The Struggle to Keep the Ukraine War Out of the Eurovision
The rules say politics has no place in the Eurovision Song Contest. But for the past 20 years messages protesting Russia's actions have snuck in, and it may be impossible to keep them out of this week’s contest.
On February 25, just one day after Russia’s invasion of Ukraine, long-time observers of the Eurovision Song Contest were stunned when organizers announced Russia would be banned from this year’s contest.
The European Broadcasting Union, the umbrella group of European and Mediterranean public broadcasters which organizes the contest, is at pains every year to stress that the contest is apolitical. For years they have tolerated Russia’s presence despite invasions and repressions at home, even using special technology to drown out the audience booing during the country’s performance each year (due both to Moscow’s aggressive geopolitics and its repression of LGBT people at home). So, for Eurovision to be the first cultural or sporting event to ban Russia after the invasion was surprising.
But the ban has put the EBU and Italian broadcaster RAI, which is staging this year’s show in Turin after the country won last year’s contest, in an uncomfortable position. Despite the ban (the first in the contest’s history aside from the one imposed on Yugoslavia during the Balkan Wars), organizers are still intent on keeping politics out of this year’s contest. At the same time, there is a recognition that the return of war to the European continent has to be somehow acknowledged. People still remember how the Yugoslav wars next door were awkwardly ignored in the Eurovision finals of the 1990s. Organizers are trying to strike a delicate balance, but it’s an uphill struggle. One possible solution has been found—farming out the politics to the European Commission. It will for the first time have a stand at the “Eurovision Village,” an area for fans, telling people about what the European Union is doing to help Ukraine, among other things. They are hosting a “Concert for Peace” on Monday. It is the first time the EU has been involved with Eurovision.
A History of Anti-Russian Songs
The truth is Eurovision has always been a contest infused with politics, and each year the EBU’s quixotic attempts to keep it out is a recurring losing battle. Sometimes the conflicts have been linguistic, such as France’s decades-long insistence that every country sing in its national language. That was finally put a stop to in 1999 when Northern and Eastern Europe—who wanted to sing in English—rebelled after the United Kingdom and Ireland won five out of six years in a row (the one exception being a song from Norway with no words).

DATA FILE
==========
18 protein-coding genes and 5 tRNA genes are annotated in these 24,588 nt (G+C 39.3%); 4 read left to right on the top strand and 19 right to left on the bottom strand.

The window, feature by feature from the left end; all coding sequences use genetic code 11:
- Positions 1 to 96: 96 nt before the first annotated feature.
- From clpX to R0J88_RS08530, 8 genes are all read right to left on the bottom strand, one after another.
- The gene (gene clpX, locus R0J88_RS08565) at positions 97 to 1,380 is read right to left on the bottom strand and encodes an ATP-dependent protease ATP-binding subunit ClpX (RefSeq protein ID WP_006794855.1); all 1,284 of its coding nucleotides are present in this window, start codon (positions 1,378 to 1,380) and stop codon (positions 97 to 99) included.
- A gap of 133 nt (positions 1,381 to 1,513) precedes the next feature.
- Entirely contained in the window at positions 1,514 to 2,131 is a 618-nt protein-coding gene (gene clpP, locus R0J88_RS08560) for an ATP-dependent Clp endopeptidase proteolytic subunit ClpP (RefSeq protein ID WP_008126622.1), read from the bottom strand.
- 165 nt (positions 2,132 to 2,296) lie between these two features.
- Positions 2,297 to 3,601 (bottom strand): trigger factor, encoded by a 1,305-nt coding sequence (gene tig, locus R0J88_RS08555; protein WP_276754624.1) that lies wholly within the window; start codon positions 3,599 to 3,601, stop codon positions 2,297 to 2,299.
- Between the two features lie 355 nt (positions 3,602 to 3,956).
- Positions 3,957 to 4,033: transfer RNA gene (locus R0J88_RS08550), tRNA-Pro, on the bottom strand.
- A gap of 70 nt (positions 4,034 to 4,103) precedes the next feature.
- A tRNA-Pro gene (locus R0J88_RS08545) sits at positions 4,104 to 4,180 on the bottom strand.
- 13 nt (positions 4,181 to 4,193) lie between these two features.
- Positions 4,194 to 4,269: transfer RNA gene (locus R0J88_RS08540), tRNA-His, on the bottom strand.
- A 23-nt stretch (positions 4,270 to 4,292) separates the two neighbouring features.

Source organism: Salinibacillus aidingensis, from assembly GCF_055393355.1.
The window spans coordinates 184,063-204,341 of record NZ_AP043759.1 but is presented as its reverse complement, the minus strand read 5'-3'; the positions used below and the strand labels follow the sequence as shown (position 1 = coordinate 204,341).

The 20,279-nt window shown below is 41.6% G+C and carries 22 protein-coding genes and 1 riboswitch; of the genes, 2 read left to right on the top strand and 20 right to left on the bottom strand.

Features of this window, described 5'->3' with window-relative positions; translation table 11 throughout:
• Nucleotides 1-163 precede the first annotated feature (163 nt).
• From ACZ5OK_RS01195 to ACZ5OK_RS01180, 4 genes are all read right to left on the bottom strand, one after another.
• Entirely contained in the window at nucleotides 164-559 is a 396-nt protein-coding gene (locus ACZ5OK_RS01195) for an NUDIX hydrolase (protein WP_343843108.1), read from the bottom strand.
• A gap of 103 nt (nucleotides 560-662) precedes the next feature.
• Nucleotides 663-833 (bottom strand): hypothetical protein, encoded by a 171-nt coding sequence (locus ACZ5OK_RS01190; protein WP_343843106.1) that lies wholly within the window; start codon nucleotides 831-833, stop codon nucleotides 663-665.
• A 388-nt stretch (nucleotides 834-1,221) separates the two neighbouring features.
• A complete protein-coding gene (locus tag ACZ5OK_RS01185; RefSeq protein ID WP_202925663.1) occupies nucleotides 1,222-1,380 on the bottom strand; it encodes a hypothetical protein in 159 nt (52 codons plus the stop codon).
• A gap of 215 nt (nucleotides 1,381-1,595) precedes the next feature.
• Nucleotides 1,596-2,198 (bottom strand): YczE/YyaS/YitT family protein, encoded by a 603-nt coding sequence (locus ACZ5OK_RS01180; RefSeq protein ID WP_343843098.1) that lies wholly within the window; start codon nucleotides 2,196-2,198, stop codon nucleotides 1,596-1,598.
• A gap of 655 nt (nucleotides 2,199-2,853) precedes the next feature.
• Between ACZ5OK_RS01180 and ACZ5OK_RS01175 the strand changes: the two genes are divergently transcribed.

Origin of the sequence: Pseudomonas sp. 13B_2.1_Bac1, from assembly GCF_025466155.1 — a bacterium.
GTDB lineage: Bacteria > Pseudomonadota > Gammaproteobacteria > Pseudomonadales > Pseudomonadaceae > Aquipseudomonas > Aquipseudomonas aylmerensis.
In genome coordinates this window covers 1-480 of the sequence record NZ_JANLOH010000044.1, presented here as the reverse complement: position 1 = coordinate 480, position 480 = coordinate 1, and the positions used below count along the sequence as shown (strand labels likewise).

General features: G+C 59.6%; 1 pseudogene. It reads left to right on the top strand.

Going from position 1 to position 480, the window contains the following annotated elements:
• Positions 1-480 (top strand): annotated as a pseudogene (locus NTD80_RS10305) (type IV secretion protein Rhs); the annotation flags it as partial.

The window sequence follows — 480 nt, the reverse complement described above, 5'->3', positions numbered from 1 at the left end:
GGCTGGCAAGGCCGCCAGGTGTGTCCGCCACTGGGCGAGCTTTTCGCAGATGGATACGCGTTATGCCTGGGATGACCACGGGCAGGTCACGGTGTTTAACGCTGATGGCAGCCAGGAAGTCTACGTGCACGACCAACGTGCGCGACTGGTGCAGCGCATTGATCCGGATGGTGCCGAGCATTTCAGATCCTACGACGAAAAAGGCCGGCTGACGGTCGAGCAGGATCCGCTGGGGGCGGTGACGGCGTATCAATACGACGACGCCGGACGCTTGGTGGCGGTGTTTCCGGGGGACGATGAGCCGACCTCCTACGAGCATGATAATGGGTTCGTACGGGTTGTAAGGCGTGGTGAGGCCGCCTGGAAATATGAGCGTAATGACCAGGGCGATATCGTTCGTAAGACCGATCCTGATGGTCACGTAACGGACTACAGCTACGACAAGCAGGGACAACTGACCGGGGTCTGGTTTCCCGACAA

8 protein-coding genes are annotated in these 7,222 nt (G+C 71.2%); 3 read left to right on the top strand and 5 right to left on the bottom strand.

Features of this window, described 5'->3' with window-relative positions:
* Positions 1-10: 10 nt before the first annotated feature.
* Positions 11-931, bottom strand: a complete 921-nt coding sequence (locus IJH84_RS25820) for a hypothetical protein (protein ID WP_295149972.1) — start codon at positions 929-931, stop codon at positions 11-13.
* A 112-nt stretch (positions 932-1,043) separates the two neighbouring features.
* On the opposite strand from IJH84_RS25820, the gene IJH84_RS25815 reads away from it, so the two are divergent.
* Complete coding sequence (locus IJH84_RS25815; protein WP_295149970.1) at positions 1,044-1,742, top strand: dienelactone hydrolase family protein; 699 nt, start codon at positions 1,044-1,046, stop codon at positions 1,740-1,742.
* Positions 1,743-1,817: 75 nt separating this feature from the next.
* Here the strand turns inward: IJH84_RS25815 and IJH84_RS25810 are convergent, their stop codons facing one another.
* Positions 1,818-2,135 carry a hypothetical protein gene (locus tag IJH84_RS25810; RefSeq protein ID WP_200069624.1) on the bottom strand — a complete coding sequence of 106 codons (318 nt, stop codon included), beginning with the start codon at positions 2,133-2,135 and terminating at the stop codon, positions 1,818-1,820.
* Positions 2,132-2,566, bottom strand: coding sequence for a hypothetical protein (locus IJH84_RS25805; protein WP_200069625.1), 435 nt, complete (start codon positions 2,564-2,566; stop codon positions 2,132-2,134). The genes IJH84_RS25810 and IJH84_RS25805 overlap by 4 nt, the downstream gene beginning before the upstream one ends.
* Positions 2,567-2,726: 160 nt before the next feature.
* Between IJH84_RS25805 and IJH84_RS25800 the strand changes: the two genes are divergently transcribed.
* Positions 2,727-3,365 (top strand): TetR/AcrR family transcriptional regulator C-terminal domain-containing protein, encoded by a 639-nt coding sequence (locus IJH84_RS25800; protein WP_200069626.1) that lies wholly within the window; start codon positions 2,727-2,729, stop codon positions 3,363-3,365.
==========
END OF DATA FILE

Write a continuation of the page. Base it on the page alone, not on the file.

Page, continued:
At other times the conflicts have been more serious, as in 1968 when Spanish dictator, Francisco Franco, allegedly bribed juries to vote for his entry instead of Britain’s. There was the scandal over Arab countries refusing to broadcast Israel’s entry (with Jordan even pretending Belgium was the winner when Israel won in 1978), eventually ending all participation in the contest when told they had to air the whole show or none of it. Sometimes scandals are domestic, for instance about the suitability of a singer chosen by the national broadcaster—as in 2018 with a bizarre controversy about the ethnic origin of Cyprus’ singer, a Greek pop star of Albanian origin.
In recent years, most of Eurovision’s political scandals have involved Russia. In 2007, Russia complained that Ukraine’s entry “Lasha Tumbai,” which came second, was supposed to sound like “Russia goodbye” (ask any Ukrainian and they’ll agree). Then in 2009, just after Russia’s invasion of Georgia, Georgia’s entry “We Don’t Wanna Put In” was disqualified by the EBU for violating the contest’s rules against political lyrics (that one was too on the nose).
This year, the runner-up in Romania’s national final, written just as an invasion of Ukraine looked increasingly likely, was about a woman freeing herself from a toxic relationship with a Russian man in Moscow telling him “I’m not your Russian doll, you ain’t a Russian spy.” It is widely believed that it wasn’t chosen for fear it would be disqualified, leaving Romania with no song. In 2016, two years after Russia’s invasion and annexation of Crimea, Ukraine won the contest with Jamala’s “1944” about Stalin’s deportation of Crimean Tartars. It was a thinly veiled reference to Russia’s more recent actions in Crimea (a big part of why it received so many votes) and Russia once again complained. EBU General Director Ingrid Deltenre was later tricked by Russian prank callers, thinking she was speaking with Ukraine’s prime minister, telling them she learned of the political content of Jamala’s song too late and she would have disqualified it if she had heard it earlier (the EBU has never confirmed the authenticity of the audio).